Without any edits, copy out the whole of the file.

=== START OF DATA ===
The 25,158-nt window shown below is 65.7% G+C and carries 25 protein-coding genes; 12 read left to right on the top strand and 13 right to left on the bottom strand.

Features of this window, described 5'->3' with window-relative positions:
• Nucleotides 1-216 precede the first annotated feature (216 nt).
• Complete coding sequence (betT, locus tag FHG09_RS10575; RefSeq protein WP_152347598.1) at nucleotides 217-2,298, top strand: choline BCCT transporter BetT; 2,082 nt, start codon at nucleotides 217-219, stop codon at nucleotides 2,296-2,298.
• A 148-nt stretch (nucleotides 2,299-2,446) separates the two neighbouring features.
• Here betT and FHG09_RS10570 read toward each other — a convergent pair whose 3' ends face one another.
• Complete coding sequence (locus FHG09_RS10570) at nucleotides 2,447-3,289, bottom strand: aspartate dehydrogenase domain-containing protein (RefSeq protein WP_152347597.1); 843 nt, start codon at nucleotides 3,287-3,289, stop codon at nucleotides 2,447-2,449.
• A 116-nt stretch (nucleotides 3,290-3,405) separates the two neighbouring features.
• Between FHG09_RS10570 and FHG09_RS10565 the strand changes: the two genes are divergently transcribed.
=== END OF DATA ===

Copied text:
The 25,158-nt window shown below is 65.7% G+C and carries 25 protein-coding genes; 12 read left to right on the top strand and 13 right to left on the bottom strand.

Features of this window, described 5'->3' with window-relative positions:
• Nucleotides 1-216 precede the first annotated feature (216 nt).
• Complete coding sequence (betT, locus tag FHG09_RS10575; RefSeq protein WP_152347598.1) at nucleotides 217-2,298, top strand: choline BCCT transporter BetT; 2,082 nt, start codon at nucleotides 217-219, stop codon at nucleotides 2,296-2,298.
• A 148-nt stretch (nucleotides 2,299-2,446) separates the two neighbouring features.
• Here betT and FHG09_RS10570 read toward each other — a convergent pair whose 3' ends face one another.
• Complete coding sequence (locus FHG09_RS10570) at nucleotides 2,447-3,289, bottom strand: aspartate dehydrogenase domain-containing protein (RefSeq protein WP_152347597.1); 843 nt, start codon at nucleotides 3,287-3,289, stop codon at nucleotides 2,447-2,449.
• A 116-nt stretch (nucleotides 3,290-3,405) separates the two neighbouring features.
• Between FHG09_RS10570 and FHG09_RS10565 the strand changes: the two genes are divergently transcribed.